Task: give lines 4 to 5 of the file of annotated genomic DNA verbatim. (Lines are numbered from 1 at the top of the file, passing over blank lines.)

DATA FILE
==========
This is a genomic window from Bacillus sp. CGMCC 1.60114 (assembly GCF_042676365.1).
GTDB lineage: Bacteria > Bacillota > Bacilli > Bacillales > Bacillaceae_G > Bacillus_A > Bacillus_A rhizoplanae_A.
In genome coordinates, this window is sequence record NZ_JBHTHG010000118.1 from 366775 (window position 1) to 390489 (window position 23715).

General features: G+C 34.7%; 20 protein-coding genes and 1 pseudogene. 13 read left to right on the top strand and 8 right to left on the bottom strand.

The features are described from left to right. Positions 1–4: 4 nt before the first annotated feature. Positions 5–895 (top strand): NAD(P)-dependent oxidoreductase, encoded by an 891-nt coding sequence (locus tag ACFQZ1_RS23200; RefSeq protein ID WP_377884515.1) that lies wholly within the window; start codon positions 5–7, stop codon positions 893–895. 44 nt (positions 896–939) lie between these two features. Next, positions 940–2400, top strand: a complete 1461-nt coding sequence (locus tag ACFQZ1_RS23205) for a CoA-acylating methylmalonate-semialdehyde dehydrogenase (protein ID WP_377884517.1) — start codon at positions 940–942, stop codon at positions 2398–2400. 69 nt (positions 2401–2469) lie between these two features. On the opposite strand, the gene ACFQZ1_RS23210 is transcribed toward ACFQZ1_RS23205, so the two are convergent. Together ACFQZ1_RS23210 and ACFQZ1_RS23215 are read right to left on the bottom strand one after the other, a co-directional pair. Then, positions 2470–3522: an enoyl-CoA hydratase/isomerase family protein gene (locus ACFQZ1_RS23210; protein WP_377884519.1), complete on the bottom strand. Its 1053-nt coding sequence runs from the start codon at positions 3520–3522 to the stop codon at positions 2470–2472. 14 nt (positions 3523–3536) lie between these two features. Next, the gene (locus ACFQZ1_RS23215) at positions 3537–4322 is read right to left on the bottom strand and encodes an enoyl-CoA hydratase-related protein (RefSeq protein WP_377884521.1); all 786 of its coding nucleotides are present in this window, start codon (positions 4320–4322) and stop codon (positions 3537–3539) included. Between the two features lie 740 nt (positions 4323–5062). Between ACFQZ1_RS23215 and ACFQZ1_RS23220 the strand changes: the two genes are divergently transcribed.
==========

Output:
General features: G+C 34.7%; 20 protein-coding genes and 1 pseudogene. 13 read left to right on the top strand and 8 right to left on the bottom strand.

The features are described from left to right. Positions 1–4: 4 nt before the first annotated feature. Positions 5–895 (top strand): NAD(P)-dependent oxidoreductase, encoded by an 891-nt coding sequence (locus tag ACFQZ1_RS23200; RefSeq protein ID WP_377884515.1) that lies wholly within the window; start codon positions 5–7, stop codon positions 893–895. 44 nt (positions 896–939) lie between these two features. Next, positions 940–2400, top strand: a complete 1461-nt coding sequence (locus tag ACFQZ1_RS23205) for a CoA-acylating methylmalonate-semialdehyde dehydrogenase (protein ID WP_377884517.1) — start codon at positions 940–942, stop codon at positions 2398–2400. 69 nt (positions 2401–2469) lie between these two features. On the opposite strand, the gene ACFQZ1_RS23210 is transcribed toward ACFQZ1_RS23205, so the two are convergent. Together ACFQZ1_RS23210 and ACFQZ1_RS23215 are read right to left on the bottom strand one after the other, a co-directional pair. Then, positions 2470–3522: an enoyl-CoA hydratase/isomerase family protein gene (locus ACFQZ1_RS23210; protein WP_377884519.1), complete on the bottom strand. Its 1053-nt coding sequence runs from the start codon at positions 3520–3522 to the stop codon at positions 2470–2472. 14 nt (positions 3523–3536) lie between these two features. Next, the gene (locus ACFQZ1_RS23215) at positions 3537–4322 is read right to left on the bottom strand and encodes an enoyl-CoA hydratase-related protein (RefSeq protein WP_377884521.1); all 786 of its coding nucleotides are present in this window, start codon (positions 4320–4322) and stop codon (positions 3537–3539) included. Between the two features lie 740 nt (positions 4323–5062). Between ACFQZ1_RS23215 and ACFQZ1_RS23220 the strand changes: the two genes are divergently transcribed.